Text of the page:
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Critical Conversations: Responses to Climate Change

Critical Conversations: Responses to Climate Change

Tuesday, February 25, 2020 - 6:30 pm

Spertus Institute presented Responses to Climate Change as the 2020 installment of its acclaimed Critical Conversations series.

In February 2020, in the final days before the new Coronavirus disrupted our lives, nearly 400 people came together in Spertus Institute’s Feinberg Theater for Critical Conversations: Responses to Climate Change. The event featured an impressive panel of activists and experts who debated what needs to be done and how efforts could gain ground.

Panelists included author and activist Bill McKibben, journalist Karenna Gore (daughter of former U.S. Vice President and climate activist Al Gore), Vice President at Rare and head of the Center for Behavior & the Environment Kevin Green, environmental psychologist Mirele B. Goldsmith, and behavioral economist Katherine Milkman.

The event raised important issues that merited deeper consideration, so Spertus Institute planned and presented an online Think Tank on Religion and Environment, bringing together a group of committed thought leaders. Spertus President and CEO Dr. Dean P. Bell led discussions that included Critical Conversations panelist Karenna Gore, as well as David A. Barr of the Divinity School at the College at the University of Chicago, Spertus Faculty member Rachel Havrelock of the UIC Freshwater Lab, Michael Hogue of Meadville Lombard Theological School, Tom Jacobs of Krueck + Sexton Architects, Rabbi Rachel Mikva,of the InterReligious Institute at the Chicago Theological Seminary, Barbara R. Rossing, of the Lutheran School of Theology at Chicago, and Brian Sauder of Faith in Place. Their conversations will lay the groundwork for additional programs and initiatives in the coming year.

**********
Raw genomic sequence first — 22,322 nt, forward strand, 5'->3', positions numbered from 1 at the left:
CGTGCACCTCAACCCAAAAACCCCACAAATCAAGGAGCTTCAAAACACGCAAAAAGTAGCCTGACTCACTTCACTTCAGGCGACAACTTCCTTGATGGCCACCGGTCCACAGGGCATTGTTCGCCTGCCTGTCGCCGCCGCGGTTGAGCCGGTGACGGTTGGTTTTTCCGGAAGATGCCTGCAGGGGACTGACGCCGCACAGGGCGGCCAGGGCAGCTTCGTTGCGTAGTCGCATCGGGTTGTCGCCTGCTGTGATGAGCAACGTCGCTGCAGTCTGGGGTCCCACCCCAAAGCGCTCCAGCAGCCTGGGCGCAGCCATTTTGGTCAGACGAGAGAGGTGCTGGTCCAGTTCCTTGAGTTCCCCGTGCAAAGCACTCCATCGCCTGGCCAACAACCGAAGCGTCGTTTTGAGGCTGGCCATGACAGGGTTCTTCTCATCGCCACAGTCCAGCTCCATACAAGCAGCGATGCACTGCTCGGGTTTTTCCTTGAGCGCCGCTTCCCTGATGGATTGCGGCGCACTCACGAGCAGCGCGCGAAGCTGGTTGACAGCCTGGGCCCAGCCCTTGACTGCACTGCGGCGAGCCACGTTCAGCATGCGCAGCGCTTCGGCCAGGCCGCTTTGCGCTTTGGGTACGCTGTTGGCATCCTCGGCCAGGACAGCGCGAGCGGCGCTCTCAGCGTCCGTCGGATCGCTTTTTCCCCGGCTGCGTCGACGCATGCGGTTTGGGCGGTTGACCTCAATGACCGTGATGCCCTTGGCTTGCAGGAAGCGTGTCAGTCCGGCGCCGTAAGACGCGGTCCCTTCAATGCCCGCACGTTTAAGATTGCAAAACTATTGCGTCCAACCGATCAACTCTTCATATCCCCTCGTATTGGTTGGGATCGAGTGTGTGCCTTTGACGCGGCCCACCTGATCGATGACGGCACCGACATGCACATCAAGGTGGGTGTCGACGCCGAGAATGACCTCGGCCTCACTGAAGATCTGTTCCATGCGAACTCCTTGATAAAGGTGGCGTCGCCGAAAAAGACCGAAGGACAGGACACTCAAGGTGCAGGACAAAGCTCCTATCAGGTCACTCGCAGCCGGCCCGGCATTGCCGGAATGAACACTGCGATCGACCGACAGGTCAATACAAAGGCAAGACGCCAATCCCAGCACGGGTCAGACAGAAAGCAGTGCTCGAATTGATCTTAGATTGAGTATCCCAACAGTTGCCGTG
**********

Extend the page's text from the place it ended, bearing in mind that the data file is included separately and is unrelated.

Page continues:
In the weeks since the event, climate change has continued to be a hot topic—even as news headlines have been dominated by the coronavirus pandemic.

“Humans are arguably the best problem-solving species that ever walked the Earth, behavioral scientists say. Give us a coronavirus and we’ll have a vaccine within the year. And in the meantime, we’ll stock up on disinfectant wipes, walk around in surgical masks and wash the heck out of our hands. But throw climate change at us and we’re curiously inert,” writes Patty Wetli in this piece for WTTW, which features quotes from several of the event speakers.

On the bright side, one—albeit woefully unintended—silver lining of the pandemic has been a dramatic improvement in pollution. From a resurgence in wildlife to skyrocketing air quality around the world, it seems that our ability to make rapid societal changes in the face of an urgent and readily apparent crisis like coronavirus has also helped boost our response to the less-apparent, but equally urgent crisis of climate change.

“Maybe our suddenly clearer skies don’t have to be temporary,” urges Matt Simon in a recent Wired article. “We’re getting a taste of how much more livable our cities would be if we designed them for people, not cars. Closing roads to cars altogether—as cities like Boston and Oakland, California, have done during the crisis—means people can walk and bike in safety, itself a boost to public health.”

It’s potentially a moment where we can get a clearer picture of what we’ve slowly kind of numbed ourselves to,” adds Northern Arizona University climate scientist Kevin Gurney.